Yes, of course. It's interesting because there has been research done in America and according to the 2021 national youth tobacco survey, more than 2 million US middle and high school students reported using E cigarettes in 2021 with more than eight in 10 of those youth using flavored e cigarettes Now, the thing about it is that the flavored cigarettes are very sweet smelling and they're very appealing to a younger age group. Right? And the experience I've had is neither of my children have said that they've tried them and one of them is very health conscious. So she's she was actually anxious because a whole wave of her peer group was using E cigarettes and she was calling me saying am I going to get sick No. What's what's the impact of it? And I said no, because I researched it in the droplets are heavier than smoke particles so they dropped closest to the person who's using E cigarettes. So I said don't worry, you know you can still be with your friends and not use it and you're not you're not good research man. I know I research everything. This is my this is my thing. But they The thing is they are they have a lower cost per use cost than traditional cigarettes, which is one of the reasons why teens are going for them. They also think it's less dangerous teens think is less dangerous is wrong, which is which is what I do. No, because they're still researching this and the disposable e cigarette use has gone up dramatically 1,000% among high school students, according to the CDC, and 400% among middle school students since 2019, which is actually quite scary. Yeah. nicotine itself is a toxic substance, it raises your blood pressure spikes, your Adrenaline increases your heart rate and likelihood of having a heart attack. It is problematic. And what they're finding though with E cigarettes is that the lung damage the popcorn lung and the deaths that have resulted, they are finding a very closely linked to modified e cigarettes. So you stuff you buy off the street, where you're not buying it from a certified retailer. The problem is, Who are these certified retailers which brands? Jewel is a well known brand. The problem is my step daughter when she was trying to give up smoking, went into a newsagent and said, Oh, I'll buy one of those jewels. And the guy said, which one do you like? And she said, Oh, I don't know which one shall I have? And he said, Hang on a second. Why are you buying them? And she said, Oh, because I want to give up smoking. And he said, let me just stop you there for a second, what you're looking at has doubled the amount of nicotine than a cigarette. So it's not really a good way to give up smoking. She was shocked. I hadn't realized it. I don't know how true that is. Because I haven't bothered researching it, researching it because I'm not interested in E cigarettes at all. Except for this particular subject. The way I've dealt with my daughters is I've read a book called Merchants of Doubt, which is absolutely fascinating. And it's about how the tobacco industry dealt with the onslaught of bad information that was coming out about their products. So what they did was they collected their own scientific, they pay their own scientists to get their own scientific research, to muddle the information coming out so that you could say, oh, yes, you that research says it's very dangerous. And all these horrible things are happening. But that research says actually, it's fine. These people aren't dying these things. Yes. So it's very much a tactic that's used. It's been used about climate change as well, by the businesses who are very much involved in it. So I've said that to my girls. And then I said, So just stop for a second and think that the tobacco industry has a problem. It's been a massive cash cow for a very long time. And nicotine is addictive. The problem they've got is that the original thing they would use, which is cigarettes has dropped dramatically, because we all know that they're problematic. So they have they have nicotine, how do we sell it? So they've switched to E cigarettes. And the reason with the particular thing about E cigarettes is they're using these nice flavored sweet things. Because just like the elbow, pop industry, it gets kids to try it when they're young. And what happens when you try it? It's it's quite addictive. Yeah, some people more so than others. But you know, you can get addicted very, very quickly. And then you end up paying for the rest of your life, because it's very hard to fight an addiction. And I was at university with a girl who was from a Mormon family 11 children, she said, One day looking very glam that just on the sums that if I hadn't smoked while I was at university, I wouldn't be in debt right now.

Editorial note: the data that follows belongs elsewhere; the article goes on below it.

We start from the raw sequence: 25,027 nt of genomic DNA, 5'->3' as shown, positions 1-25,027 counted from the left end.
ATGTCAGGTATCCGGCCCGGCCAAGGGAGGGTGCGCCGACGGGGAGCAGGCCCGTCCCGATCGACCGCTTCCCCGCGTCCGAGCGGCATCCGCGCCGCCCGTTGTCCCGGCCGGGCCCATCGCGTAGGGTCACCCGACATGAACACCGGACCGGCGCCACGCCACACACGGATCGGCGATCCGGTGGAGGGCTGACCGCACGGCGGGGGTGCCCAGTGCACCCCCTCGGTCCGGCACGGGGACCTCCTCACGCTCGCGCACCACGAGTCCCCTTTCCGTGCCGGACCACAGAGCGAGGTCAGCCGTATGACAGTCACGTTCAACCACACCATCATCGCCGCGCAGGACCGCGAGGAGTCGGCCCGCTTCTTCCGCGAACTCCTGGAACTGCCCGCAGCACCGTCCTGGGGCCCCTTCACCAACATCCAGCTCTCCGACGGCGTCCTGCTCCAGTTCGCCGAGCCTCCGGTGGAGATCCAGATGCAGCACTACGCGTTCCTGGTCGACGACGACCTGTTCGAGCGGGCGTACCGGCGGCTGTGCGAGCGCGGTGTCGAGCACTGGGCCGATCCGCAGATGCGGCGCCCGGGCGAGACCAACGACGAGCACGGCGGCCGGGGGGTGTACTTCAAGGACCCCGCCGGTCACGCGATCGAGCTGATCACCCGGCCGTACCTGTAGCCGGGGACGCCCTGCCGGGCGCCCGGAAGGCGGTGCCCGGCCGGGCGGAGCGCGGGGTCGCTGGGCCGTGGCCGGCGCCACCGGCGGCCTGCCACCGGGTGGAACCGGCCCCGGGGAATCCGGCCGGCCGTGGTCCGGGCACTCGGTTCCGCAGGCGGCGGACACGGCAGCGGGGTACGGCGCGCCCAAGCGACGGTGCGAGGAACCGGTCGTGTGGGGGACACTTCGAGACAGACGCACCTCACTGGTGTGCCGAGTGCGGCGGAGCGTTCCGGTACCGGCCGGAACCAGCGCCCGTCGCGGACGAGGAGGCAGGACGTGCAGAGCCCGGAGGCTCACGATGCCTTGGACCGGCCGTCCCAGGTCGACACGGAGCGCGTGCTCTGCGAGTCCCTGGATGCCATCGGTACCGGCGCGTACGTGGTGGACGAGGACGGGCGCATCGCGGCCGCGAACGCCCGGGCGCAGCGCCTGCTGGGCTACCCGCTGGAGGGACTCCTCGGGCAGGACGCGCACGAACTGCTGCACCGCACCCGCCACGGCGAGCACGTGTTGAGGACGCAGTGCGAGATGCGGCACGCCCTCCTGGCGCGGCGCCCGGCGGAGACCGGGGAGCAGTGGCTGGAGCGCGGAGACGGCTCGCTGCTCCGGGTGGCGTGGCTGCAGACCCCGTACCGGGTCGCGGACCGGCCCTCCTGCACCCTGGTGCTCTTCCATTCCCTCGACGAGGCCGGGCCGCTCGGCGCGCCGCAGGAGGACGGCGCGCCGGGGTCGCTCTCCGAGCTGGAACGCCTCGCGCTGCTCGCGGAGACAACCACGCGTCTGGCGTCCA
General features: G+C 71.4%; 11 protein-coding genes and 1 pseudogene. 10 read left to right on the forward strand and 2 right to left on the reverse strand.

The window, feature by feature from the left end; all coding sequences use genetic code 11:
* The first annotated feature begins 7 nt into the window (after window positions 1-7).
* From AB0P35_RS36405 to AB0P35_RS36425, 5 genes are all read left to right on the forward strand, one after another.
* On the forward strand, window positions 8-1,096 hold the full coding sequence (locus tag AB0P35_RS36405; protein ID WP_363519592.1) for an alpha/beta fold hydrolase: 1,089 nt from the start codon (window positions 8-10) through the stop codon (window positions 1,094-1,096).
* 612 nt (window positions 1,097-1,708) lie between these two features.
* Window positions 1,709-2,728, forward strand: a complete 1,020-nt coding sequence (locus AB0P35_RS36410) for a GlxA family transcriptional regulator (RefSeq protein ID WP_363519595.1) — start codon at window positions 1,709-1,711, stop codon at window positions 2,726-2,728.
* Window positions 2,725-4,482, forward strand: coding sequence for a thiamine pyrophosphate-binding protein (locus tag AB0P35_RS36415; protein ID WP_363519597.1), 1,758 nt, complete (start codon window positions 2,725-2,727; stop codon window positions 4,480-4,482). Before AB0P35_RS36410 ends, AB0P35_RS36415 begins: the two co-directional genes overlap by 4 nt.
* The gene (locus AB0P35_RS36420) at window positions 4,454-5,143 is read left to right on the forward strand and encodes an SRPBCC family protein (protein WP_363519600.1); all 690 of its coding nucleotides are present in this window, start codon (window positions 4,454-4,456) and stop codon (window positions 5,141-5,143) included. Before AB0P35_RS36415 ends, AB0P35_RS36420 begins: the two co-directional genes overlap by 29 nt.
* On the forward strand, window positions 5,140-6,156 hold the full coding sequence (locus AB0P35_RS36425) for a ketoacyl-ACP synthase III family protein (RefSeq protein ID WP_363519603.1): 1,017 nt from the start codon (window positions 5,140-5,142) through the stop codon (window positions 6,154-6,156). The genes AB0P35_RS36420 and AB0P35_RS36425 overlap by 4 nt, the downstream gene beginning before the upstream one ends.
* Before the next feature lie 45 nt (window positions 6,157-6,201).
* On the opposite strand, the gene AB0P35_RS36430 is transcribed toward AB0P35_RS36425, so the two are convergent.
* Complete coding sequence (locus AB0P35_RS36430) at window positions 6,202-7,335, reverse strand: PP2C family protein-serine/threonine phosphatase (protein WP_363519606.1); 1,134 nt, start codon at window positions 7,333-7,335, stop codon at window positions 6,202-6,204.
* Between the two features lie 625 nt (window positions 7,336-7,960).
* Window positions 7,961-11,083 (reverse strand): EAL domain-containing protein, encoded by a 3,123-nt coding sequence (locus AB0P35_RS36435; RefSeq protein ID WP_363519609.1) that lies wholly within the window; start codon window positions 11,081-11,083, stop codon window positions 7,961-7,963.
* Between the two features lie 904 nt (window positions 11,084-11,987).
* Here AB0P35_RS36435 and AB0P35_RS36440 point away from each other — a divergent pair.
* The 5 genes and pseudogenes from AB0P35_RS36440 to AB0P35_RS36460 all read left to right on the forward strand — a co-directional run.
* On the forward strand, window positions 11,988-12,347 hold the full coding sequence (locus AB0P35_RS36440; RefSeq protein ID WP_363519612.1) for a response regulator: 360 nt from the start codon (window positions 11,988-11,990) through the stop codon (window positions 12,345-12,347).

Unknown Speaker 38:15